Scouting for Grant and Meade

Title:                      Scouting for Grant and Meade

Author:                 Peter G. Tsouras

Tsouras, Peter G. (2014). Scouting for Grant and Meade: The Reminiscences of judson Knight, Chief of Scouts, Army of the Potomac. New York: Skyhorse Publishing

OCLC:    879371738

E655

E Book

Subjects

Abstract:

Scouting for Grant and Meade is comprised of the popular recollections of Judson Knight, former chief scout of the Army of the Potomac from August 1864 to June 1865. Originally beginning as a serialized column in the armed forces service paper National Tribune, Knight’s column “Fighting Them Over Again” offers a rare glimpse into the comings and goings of scouts behind enemy lines during the American Civil War. A must-have for any history buff, Scouting for Grant and Meade not only offers a day-to-day account of a scout for the Union army, but also provides valuable insight into historical events from the perspective of an eyewitness. Knight reveals his unique experiences behind Confederate lines, including how he came across many women living alone on their own plantations with their slaves. His account revealed to his contemporaries that slaves living in the South never betrayed Union scouts hiding behind Confederate lines. Working within a newly growing military intelligence field, Knight details his daring and resourceful experiences, often taking orders directly from General Grant himself. Noteworthy for being well written for its time, Knight writes with a conversational tone that remains easily accessible to the modern reader. Extensively fact-checked, Scouting for Grant and Meade offers a personalized account of the bloodiest war ever to be fought on American soil.

Date Updated:  March 8, 2017

Compiled and Reviewed by Hayden B. Peake.[1]

Reliable firsthand accounts of Civil War intelligence operations are often truth-challenged and written to embellish the author’s reputation; the memoir of putative general La Fayette C. Baker is a good example.[2] Scouting for Grant and Meade is a welcome exception. Peter Tsouras has done far more than edit the reminiscences of Judson Knight, former chief scout for the Army of the Potomac. Tsouras’ lengthy introduction provides a summary of Knight’s civilian and military career—essential background for Knight’s articles, which were published some 30 years after the war in the Washington, DC, National Tribune that eventually became The Stars and Stripes. Although Knight’s accounts mention well-known officers, fellow scouts, and famous battles, he provides no sources. Tsouras sought to determine their reliability by examining Civil War records in the National Archives. He found many reports from generals-Sheridan, Grant, and Meade, to name three—that supported Knight’s accounts, plus other documents that attested to the accuracy of his remarkable recollections.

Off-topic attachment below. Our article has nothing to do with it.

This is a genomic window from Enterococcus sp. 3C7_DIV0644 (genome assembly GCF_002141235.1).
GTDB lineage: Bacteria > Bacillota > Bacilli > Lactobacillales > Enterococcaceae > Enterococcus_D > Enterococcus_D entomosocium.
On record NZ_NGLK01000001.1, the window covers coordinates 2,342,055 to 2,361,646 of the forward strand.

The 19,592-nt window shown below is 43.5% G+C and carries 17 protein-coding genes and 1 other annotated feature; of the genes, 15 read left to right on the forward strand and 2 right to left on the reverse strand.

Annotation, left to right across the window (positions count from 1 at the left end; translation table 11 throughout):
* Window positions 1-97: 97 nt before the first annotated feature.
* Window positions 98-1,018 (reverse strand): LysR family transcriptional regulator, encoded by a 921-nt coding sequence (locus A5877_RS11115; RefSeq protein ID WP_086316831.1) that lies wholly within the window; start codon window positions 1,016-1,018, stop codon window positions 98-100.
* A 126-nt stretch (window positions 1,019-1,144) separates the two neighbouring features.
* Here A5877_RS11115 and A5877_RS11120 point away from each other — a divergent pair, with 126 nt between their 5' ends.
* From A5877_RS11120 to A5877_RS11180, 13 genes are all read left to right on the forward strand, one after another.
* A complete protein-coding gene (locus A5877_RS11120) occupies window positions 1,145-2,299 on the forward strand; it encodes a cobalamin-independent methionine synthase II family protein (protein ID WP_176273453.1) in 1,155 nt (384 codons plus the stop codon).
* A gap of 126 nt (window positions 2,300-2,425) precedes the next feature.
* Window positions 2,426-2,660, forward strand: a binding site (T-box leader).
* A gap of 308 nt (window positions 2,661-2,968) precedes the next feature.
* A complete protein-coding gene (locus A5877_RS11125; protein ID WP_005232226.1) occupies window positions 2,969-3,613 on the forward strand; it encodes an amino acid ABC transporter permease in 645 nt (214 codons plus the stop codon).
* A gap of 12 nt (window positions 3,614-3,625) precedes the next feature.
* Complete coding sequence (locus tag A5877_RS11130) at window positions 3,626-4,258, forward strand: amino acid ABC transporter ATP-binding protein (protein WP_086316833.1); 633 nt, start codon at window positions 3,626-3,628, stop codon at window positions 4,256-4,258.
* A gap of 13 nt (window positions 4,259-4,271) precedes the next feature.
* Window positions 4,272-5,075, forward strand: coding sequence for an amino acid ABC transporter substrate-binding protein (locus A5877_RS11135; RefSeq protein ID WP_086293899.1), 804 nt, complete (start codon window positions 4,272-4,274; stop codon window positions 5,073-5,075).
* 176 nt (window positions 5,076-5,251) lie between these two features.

Judson Knight enlisted in the Union Army in 1861 and first served as a scout during the Peninsula Campaign, Second Bull Run, and Antietam. He became ill in 1862 and was discharged to recover. In the fall of 1863, he rejoined the Army as civilian chief of scouts under the command of Colonel George Sharpe, who headed the newly formed Bureau of Military Intelligence. Much of his scouting supported the sieges of Richmond and Petersburg; but one of his most valuable contributions was establishing the link between Sharpe and Union agent Elizabeth Van Lew. Knight had met Van Lew’s brother, who told Knight his sister wanted to cooperate. (p. xxxi) Elizabeth became the principal Union source in Richmond. (p. 205)

While most of the accounts in Scouting for Grant and Meade were written by Knight, Tsouras also includes some material written by Knight’s scouts. The story of Anson Carney and his role in the disastrous Dahlgren Raid—intended to free Union prisoners in Richmond—is one example. (pp. 72ff)

Although Knight worked directly for Sharpe, he also received tasks from General Grant. Knight’s account of his mission to determine whether General Lee was being reinforced after the Battle of Spotsylvania Courthouse is of particular interest, both for its intelligence aspects and for the identification of his contacts among the Confederate civilians whom he met.

Scouting for Grant and Meade is a fine contribution to the Civil War intelligence literature, one of the very few that is both well documented and well told.

[1] Hayden Peake, “Intelligence Officer Bookshelf,” The Intelligencer: Journal of U. S. Intelligence Stuidies (21, 2, Spring/Summer 2015, p. 125) Hayden Peake is the Curator of the CIA’s Historical Intelligence Collection. He has served in the Directorate of Science and Technology and the Directorate of Operations. Most of his reviews cited have appeared in recent unclassified editions of ClA’s Studies in Intelligence. These and many other reviews and articles may be found online at http://www.cia.gov

[2] Baker, La Fayette C. (1889; 2012). The United States Secret Service In The Late War, comprising the author’s introduction to the leading men at Washington, with the origin and organization of the United States Secret Service Bureau, and a graphic history of rich and exciting experiences, North and South. Philadelphia: J. E. Potter and Co. Republished (2012) Forgotten Books [LCCN: 02019813]

 

 

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